Fitness is getting complicated. If you follow CrossFit, just think for a minute about all the different movements and exercises you might do in a typical month. Yes, it keeps things interesting and you rarely repeat workouts but is variety always the best thing? I can’t argue with the success rate with my own clients using CrossFit programming but I can say sometimes we do some movements so infrequently that every time they come up, I have to spend 30 minutes just re-teaching that movement all over again. Olympic movements are a great example of this. Everyone wants to improve their Snatch but few realize that Olympic lifters practice this movement hundreds of times a week and daily to reach the skill level they have. We might do snatches 3-4 times a month or less. Don’t even get me going about how often we do a skill heavy move like muscle-ups.
I’ve been doing a lot of research lately on some of the most successful and fit athletes that I admire from all across the spectrum of sports. Outside of CrossFit, I’m starting to notice a trend; simple workouts pulling from a few movements repeated often and with dedication. This brings to mind my time in the Marines, especially boot camp. We didn’t do a lot of crazy movements but those we did use were done daily. In fact we had the daily 16, most were body weight gymnastics moves.
Over the last decade I’ve used, tried, and discarded quite a few workout programs. Some like, the original “Spartacus Workout,” and Tom Jane’s “Punisher Workout” were pretty brutal and I still go back to them from time to time. I’ll follow them for about 6 weeks then cycle back into CrossFit again. Of course my favorite has always been Gerard Butler’s “300 Workout,” he used it to get shredded for the movie “300.” What these three have in common are simple old school movements done frequently with heavy weight. There are no gimmicks, or flashy moves just proven muscle burners and the dedication to get it done.
This brings me to my point today. We as fitness professionals need to be teaching our clients the importance of dedication and discipline over variety and novelty. Granted it’s a hard sell and a tricky concept for the average gym goer to grasp these days. I have had a little success in this, by using myself as an example. Many of my clients ask me how I stay in shape and I tell them, “fitness is not about being entertained to me it’s about working towards a goal. I do like workouts to be fun, but I’m not there to have a good time, I’m there to accomplish a goal and destroy the iron.” I’ve often found that getting bored with a workout is a symptom or not working hard enough, using enough weight, or poor mental discipline. Trust me when you’re holding your bodyweight on a barbell overhead the last thing you’re thinking about is what’s for dinner or what music is on the radio. It’s similar to runner’s who can’t run without music, reading, or something else to distract them from what they’re doing. You need distraction because you don’t actually like what you’re doing but you know you need to do it, because you want to be healthy, don’t want to be fat, or want to be better. I don’t like music when I run, I want to hear the cadence of my feet and the rhythm of my breath. I want to focus on running when I’m running and getting better not getting it over as soon as I can so I can go back to something more entertaining.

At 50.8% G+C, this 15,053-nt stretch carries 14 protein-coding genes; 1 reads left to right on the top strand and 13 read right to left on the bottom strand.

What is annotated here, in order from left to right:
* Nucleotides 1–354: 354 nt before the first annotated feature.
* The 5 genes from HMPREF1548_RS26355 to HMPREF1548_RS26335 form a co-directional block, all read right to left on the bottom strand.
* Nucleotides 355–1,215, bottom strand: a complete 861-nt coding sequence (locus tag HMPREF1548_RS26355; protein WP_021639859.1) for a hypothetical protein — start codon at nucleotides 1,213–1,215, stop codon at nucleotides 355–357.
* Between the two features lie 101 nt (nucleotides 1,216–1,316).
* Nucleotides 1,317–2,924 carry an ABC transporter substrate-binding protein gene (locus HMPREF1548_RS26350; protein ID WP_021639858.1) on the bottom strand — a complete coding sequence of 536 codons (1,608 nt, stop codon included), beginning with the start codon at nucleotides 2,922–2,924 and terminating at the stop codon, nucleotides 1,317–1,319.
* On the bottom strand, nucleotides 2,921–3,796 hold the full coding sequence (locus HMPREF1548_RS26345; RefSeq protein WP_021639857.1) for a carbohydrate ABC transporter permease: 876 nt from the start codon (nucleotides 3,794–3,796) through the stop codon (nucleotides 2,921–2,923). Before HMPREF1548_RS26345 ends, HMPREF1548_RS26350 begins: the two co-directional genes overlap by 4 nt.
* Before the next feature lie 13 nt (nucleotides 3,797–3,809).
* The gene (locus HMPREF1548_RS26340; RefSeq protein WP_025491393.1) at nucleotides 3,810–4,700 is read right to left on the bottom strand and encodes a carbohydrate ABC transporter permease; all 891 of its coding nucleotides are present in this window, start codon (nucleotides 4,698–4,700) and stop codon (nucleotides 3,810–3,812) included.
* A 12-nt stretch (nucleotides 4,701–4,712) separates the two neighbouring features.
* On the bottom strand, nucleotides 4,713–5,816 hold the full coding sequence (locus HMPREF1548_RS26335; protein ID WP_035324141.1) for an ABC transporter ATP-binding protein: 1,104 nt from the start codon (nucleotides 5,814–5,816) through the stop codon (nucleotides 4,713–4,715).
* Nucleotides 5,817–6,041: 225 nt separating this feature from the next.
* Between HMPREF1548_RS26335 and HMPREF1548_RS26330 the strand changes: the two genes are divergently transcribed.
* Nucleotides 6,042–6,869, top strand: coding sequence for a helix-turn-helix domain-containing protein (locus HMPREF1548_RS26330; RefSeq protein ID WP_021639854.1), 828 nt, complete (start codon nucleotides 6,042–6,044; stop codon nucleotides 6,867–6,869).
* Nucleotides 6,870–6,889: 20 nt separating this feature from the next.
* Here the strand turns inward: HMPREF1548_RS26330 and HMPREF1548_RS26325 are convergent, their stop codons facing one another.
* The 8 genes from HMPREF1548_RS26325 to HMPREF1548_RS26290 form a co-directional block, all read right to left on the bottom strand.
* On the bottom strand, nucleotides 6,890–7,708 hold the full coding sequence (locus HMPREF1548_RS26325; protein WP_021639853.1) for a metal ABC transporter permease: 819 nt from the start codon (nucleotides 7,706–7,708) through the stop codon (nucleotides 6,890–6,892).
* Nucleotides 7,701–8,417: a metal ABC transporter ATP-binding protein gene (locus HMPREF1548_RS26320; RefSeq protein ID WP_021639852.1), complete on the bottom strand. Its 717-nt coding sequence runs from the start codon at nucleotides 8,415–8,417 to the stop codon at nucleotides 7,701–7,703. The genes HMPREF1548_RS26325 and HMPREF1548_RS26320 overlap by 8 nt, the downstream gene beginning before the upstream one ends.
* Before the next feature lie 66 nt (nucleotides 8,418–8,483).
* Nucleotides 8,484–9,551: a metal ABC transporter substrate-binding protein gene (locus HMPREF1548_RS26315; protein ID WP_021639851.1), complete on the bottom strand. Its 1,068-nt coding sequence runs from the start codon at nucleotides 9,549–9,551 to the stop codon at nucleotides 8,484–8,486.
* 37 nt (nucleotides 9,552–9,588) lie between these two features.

Sometimes fitness is not about the moves you do or the program you’re following. In fact most of the time a lack of success is about you and your mindset. It’s about realizing that real, tangible, noticeable results are the reward of hard work and dedication not doing something crazy every day. If you’re stuck in a rut I would encourage you to simplify your workouts, take a step back from the craziness of modern fitness programs and spend 6-8 weeks getting to know the iron. You might be surprised at the progress you make when you learn to focus on every rep, every pound, every step and every workout instead of mindlessly going through the motions.